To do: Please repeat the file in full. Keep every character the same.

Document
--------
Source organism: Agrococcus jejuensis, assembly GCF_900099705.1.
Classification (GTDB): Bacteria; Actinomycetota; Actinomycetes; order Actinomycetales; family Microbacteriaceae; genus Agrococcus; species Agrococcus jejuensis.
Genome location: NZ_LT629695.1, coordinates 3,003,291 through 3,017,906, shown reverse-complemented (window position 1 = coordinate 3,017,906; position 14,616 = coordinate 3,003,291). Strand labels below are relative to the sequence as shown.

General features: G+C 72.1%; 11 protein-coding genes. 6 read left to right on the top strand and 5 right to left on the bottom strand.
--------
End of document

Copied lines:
Source organism: Agrococcus jejuensis, assembly GCF_900099705.1.
Classification (GTDB): Bacteria; Actinomycetota; Actinomycetes; order Actinomycetales; family Microbacteriaceae; genus Agrococcus; species Agrococcus jejuensis.
Genome location: NZ_LT629695.1, coordinates 3,003,291 through 3,017,906, shown reverse-complemented (window position 1 = coordinate 3,017,906; position 14,616 = coordinate 3,003,291). Strand labels below are relative to the sequence as shown.

General features: G+C 72.1%; 11 protein-coding genes. 6 read left to right on the top strand and 5 right to left on the bottom strand.